Join Date
    Feb. 28, 2001
    Posts
    15,232

    Default

    thank you Robin!



  9. #9
    Join Date
    Sep. 7, 2009
    Location
    Lexington, KY
    Posts
    18,698

    Default

    Around here you have to pay someone to mow a pasture that you don't want to mow.
    "We can judge the heart of a man by his treatment of animals." ~Immanuel Kant



  10. #10
    Join Date
    Feb. 28, 2001
    Posts
    15,232

    Default

    Quote Originally Posted by LauraKY View Post
    Around here you have to pay someone to mow a pasture that you don't want to mow.
    Really? You pay someone to mow and then take the hay to sell it and they keep the money from selling the hay?

    Hay business must be awesome up there.

    Of course I would expect nothing less than a less than helpful comment from you.

    Wrong side of the bed as well?


    1 members found this post helpful.

  11. #11
    Join Date
    Jul. 19, 2010
    Location
    Gum Tree PA
    Posts
    1,256

    Default

    We hay 50+ acres off of our farm. But we have a number of neighbors who bale 10 acres here and there off of other peoples land. Grass hay fields (mixed grasses) are usually baled for cattle but if it is real nice horses also. Timothy, Orchard for horses but these have to be planted. There are lots of different arrangements depending on the needs of the land owner and the hay producer. In your case considering you don’t have a need for what is being baled and if it is decent land, meaning good soil, not rocky, hilly and reasonably easy to mow and bale you should have no problem finding someone. During haying season just stop and talk to anyone you see making hay. If they are not interested I am sure they will know someone that will be. This time of year stop in at a local farm or two. As another poster said if you fields need to be tended to they will want a multi year lease to cover expenses. Don’t know anything about growing/making hay in Georgia around here we get about 25+ tons of Orchard/Timothy off of 10 acres in a decent season. Much more in a great season. At $250+ there should be plenty of interest. On your other ten acres, again depending on the land, you should be able to find someone to lease it to for a couple of years and they will take care of the weed problem. Remember you are only leasing the “hay” so you are not restricted from going on it. Just have to respect what’s growing there.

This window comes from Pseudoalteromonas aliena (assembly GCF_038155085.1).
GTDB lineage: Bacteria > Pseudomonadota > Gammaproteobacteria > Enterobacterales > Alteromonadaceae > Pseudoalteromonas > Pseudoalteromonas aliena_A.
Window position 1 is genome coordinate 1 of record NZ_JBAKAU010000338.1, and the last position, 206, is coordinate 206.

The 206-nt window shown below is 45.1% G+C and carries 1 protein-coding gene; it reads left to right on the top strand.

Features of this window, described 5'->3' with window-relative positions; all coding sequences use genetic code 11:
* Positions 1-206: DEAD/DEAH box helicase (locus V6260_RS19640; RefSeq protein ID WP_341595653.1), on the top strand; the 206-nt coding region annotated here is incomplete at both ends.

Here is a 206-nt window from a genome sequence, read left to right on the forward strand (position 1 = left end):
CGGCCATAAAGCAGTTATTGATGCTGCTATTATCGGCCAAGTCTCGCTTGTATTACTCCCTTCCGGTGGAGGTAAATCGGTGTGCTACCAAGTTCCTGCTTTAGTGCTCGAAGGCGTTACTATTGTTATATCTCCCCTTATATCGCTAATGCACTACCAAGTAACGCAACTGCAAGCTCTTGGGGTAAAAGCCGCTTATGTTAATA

12. #12
    Join Date
    Feb. 28, 2001
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    15,232

    Default

    gumtree-thank you as well.

    Your post was very helpful and answered my questions.



  13. #13
    Join Date
    Aug. 25, 2007
    Posts
    9,034

    Default

    Quote Originally Posted by LMH View Post